The World Economic Forum has warned of negative impact of rapid urbanisation in developing world especially Sub- Saharan economies including Botswana.
WUF said in its 10th edition of the Global Risks report that Africa and Asia ÔÇô both still comparatively less urbanised than other regions ÔÇô will be the fastest urbanising regions with the urban population projected to reach 56 percent in Africa and 64 percent in Asia by 2050 (currently at 40 percent and 48 percent, respectively).
It said that in Botswana, the urban population in 2050 as compared to 2010 will be larger, but less than double.
“If managed well, urbanisation can bring important benefits for development. Cities are an efficient way of organising people’s lives: they enable economies of scale and network effects, and reduce the need for transportation, thereby making economic activity more environmentally friendly.”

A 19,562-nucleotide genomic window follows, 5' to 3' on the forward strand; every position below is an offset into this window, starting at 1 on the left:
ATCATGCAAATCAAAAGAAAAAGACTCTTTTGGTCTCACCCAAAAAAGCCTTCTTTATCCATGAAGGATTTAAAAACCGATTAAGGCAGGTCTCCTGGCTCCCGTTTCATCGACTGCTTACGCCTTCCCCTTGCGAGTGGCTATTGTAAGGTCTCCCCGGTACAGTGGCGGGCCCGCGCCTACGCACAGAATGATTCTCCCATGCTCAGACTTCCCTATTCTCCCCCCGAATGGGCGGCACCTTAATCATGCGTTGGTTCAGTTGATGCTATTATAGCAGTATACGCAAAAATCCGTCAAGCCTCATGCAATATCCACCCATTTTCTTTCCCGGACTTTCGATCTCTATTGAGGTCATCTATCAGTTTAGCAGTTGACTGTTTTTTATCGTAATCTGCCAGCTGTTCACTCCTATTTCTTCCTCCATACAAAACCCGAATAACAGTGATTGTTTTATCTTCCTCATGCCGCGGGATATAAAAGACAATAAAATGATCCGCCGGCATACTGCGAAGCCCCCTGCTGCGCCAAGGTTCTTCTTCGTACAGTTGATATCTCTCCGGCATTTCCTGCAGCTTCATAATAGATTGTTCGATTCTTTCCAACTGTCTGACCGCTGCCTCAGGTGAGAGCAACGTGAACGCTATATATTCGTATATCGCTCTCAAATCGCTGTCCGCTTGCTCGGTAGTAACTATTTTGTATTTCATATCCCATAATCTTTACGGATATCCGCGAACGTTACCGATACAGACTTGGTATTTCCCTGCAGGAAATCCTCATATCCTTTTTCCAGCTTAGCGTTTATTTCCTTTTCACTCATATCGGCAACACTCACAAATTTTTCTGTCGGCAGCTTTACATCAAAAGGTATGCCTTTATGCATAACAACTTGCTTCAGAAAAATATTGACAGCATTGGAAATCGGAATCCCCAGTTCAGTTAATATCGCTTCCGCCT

Equally, it can present challenges in the quality of a city’s infrastructure; its housing, electricity, roads, airports, public transport, drinking water, sanitation, waste management, flood defences, telecommunications, hospitals, schools and so forth ÔÇô largely determines its residents’ quality of life, social inclusion and economic opportunities.
“As cities in developing countries are expanding rapidly, it is likely that infrastructure will not be able to keep pace with their growth nor the increased expectations of their populations. Action to close the infrastructure gap is urgently needed and will strongly influence the potential of risks to have catastrophic cascading effects.”
Botswana is a typical example of unplanned urbanisation where many people have left agriculture in the rural areas to take up paid jobs, but pressures of housing and water remain a challenge.
The OECD estimates that telecommunications and water will cost approximately $71 trillion by 2030 and most of this investment will be needed in emerging economies.
The Programme for Infrastructure Development in Africa estimates that Africa will need to invest up to $93 billion annually until 2020 for both capital investment and maintenance; currently only $45 billion is financed.
“Consequently, cities are looking for public-private collaboration to involve the private sector in the design, construction and maintenance of infrastructure,” WEF said.
“However, to promote successful public-private collaboration, corruption must be tackled, as it is a traditional problem in construction projects and dissuades investors”.